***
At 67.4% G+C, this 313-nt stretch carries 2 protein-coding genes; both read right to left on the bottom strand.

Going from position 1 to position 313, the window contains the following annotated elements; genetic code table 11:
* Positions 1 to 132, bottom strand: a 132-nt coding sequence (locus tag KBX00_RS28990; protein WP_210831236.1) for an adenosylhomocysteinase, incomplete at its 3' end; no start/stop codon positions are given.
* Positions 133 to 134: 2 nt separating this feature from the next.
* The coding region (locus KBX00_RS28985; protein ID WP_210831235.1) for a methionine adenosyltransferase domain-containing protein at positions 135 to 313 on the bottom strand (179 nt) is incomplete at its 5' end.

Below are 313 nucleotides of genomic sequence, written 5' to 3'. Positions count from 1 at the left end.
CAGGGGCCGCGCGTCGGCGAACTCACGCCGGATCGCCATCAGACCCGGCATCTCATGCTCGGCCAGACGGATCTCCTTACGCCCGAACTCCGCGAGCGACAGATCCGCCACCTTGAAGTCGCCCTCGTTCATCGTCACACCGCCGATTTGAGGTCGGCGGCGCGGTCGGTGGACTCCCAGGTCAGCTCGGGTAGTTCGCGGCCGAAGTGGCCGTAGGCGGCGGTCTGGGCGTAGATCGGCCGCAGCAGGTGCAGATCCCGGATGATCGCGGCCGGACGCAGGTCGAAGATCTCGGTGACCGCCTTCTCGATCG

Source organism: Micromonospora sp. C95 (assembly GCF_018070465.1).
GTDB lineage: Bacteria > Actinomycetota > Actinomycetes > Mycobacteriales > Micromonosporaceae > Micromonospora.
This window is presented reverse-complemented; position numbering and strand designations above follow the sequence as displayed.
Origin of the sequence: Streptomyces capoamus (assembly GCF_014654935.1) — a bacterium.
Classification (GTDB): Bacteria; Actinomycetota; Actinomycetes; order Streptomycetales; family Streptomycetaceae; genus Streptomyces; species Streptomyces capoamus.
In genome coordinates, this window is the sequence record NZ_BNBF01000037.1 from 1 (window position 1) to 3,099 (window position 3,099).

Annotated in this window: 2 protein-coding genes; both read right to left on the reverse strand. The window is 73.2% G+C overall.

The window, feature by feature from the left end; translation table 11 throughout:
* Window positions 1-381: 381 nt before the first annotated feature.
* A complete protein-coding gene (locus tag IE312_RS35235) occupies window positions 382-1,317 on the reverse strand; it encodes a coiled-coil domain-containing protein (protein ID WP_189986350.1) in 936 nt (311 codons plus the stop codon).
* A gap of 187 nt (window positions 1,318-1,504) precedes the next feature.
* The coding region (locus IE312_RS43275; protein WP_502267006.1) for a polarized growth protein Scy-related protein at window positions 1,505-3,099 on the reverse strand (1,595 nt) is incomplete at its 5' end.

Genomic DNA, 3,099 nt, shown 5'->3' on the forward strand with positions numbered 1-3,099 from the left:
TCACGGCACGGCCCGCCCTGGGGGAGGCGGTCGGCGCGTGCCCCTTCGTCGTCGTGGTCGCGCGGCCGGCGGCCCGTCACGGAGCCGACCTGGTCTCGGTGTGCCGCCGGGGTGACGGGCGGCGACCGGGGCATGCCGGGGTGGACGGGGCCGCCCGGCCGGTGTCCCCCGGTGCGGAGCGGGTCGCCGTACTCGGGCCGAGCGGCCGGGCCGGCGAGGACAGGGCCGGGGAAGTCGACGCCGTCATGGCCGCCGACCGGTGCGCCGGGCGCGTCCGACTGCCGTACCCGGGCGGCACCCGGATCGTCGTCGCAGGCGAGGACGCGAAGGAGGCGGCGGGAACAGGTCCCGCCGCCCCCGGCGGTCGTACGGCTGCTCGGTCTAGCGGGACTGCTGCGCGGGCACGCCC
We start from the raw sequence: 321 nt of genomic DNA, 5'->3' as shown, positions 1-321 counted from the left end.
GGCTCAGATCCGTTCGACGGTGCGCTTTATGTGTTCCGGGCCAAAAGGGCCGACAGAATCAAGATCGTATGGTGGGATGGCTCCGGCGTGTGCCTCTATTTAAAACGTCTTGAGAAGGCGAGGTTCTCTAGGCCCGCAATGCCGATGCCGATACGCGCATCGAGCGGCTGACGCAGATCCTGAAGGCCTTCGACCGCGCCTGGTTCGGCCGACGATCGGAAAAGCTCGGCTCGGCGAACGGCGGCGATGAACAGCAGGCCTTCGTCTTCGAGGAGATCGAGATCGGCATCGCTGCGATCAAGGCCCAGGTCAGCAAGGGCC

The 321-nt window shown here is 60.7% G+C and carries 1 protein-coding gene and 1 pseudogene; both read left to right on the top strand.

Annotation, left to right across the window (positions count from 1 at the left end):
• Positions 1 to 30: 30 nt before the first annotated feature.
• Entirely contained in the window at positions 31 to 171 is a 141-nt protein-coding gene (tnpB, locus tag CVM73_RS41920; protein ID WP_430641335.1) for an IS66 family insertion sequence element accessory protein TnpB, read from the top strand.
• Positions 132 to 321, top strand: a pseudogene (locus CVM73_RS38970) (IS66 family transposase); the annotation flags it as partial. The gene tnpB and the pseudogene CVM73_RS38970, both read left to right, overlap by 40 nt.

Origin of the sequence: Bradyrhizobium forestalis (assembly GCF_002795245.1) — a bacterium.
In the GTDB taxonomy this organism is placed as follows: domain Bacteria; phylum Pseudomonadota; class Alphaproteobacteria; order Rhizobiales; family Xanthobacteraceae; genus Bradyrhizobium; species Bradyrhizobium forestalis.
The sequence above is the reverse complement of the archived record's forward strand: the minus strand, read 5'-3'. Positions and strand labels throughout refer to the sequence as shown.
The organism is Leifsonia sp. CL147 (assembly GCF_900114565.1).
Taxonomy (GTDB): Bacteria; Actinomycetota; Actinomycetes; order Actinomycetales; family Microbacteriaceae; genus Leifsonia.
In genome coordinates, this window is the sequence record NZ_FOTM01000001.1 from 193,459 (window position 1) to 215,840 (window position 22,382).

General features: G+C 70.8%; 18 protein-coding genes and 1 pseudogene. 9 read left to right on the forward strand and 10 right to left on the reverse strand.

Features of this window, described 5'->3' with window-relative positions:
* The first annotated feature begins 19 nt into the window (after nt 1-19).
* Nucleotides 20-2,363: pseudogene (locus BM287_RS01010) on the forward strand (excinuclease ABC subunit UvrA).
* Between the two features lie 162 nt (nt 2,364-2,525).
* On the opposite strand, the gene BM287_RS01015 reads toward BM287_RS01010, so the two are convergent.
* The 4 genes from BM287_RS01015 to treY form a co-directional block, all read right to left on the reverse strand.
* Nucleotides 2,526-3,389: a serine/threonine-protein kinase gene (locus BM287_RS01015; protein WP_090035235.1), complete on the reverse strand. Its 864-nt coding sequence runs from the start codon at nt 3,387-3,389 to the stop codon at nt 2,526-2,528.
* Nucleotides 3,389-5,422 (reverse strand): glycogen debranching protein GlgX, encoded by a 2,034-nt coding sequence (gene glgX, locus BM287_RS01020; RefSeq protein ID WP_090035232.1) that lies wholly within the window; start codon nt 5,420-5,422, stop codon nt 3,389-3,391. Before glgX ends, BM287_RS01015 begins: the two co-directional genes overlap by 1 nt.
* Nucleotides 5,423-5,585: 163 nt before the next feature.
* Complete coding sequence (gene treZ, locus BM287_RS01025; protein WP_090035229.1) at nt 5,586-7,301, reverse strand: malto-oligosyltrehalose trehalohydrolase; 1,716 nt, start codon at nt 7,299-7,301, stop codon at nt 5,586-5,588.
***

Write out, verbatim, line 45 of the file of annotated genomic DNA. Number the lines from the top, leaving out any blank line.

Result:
* Complete coding sequence (gene treZ, locus BM287_RS01025; protein WP_090035229.1) at nt 5,586-7,301, reverse strand: malto-oligosyltrehalose trehalohydrolase; 1,716 nt, start codon at nt 7,299-7,301, stop codon at nt 5,586-5,588.